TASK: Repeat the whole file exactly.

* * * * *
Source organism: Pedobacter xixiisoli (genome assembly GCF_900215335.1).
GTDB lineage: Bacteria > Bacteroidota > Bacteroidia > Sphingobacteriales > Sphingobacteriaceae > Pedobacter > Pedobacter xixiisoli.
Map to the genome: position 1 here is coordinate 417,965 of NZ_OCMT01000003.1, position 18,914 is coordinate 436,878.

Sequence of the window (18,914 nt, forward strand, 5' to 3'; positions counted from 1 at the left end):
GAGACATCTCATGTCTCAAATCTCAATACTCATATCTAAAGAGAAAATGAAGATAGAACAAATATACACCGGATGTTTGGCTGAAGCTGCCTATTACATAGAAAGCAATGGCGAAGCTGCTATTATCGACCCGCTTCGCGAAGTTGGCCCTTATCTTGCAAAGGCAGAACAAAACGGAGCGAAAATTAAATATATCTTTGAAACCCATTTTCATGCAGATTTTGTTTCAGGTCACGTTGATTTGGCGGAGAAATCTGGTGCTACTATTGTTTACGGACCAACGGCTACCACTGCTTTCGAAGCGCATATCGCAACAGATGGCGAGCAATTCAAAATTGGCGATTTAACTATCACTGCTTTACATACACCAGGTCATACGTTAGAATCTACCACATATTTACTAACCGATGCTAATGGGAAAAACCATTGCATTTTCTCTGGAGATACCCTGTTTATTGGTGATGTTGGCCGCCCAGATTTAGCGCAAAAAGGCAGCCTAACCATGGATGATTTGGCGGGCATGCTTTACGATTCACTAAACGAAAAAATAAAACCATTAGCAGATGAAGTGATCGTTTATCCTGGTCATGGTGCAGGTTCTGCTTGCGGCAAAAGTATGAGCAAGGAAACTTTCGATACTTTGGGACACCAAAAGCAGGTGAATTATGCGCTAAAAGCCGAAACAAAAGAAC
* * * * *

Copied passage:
Source organism: Pedobacter xixiisoli (genome assembly GCF_900215335.1).
GTDB lineage: Bacteria > Bacteroidota > Bacteroidia > Sphingobacteriales > Sphingobacteriaceae > Pedobacter > Pedobacter xixiisoli.
Map to the genome: position 1 here is coordinate 417,965 of NZ_OCMT01000003.1, position 18,914 is coordinate 436,878.

Sequence of the window (18,914 nt, forward strand, 5' to 3'; positions counted from 1 at the left end):
GAGACATCTCATGTCTCAAATCTCAATACTCATATCTAAAGAGAAAATGAAGATAGAACAAATATACACCGGATGTTTGGCTGAAGCTGCCTATTACATAGAAAGCAATGGCGAAGCTGCTATTATCGACCCGCTTCGCGAAGTTGGCCCTTATCTTGCAAAGGCAGAACAAAACGGAGCGAAAATTAAATATATCTTTGAAACCCATTTTCATGCAGATTTTGTTTCAGGTCACGTTGATTTGGCGGAGAAATCTGGTGCTACTATTGTTTACGGACCAACGGCTACCACTGCTTTCGAAGCGCATATCGCAACAGATGGCGAGCAATTCAAAATTGGCGATTTAACTATCACTGCTTTACATACACCAGGTCATACGTTAGAATCTACCACATATTTACTAACCGATGCTAATGGGAAAAACCATTGCATTTTCTCTGGAGATACCCTGTTTATTGGTGATGTTGGCCGCCCAGATTTAGCGCAAAAAGGCAGCCTAACCATGGATGATTTGGCGGGCATGCTTTACGATTCACTAAACGAAAAAATAAAACCATTAGCAGATGAAGTGATCGTTTATCCTGGTCATGGTGCAGGTTCTGCTTGCGGCAAAAGTATGAGCAAGGAAACTTTCGATACTTTGGGACACCAAAAGCAGGTGAATTATGCGCTAAAAGCCGAAACAAAAGAAC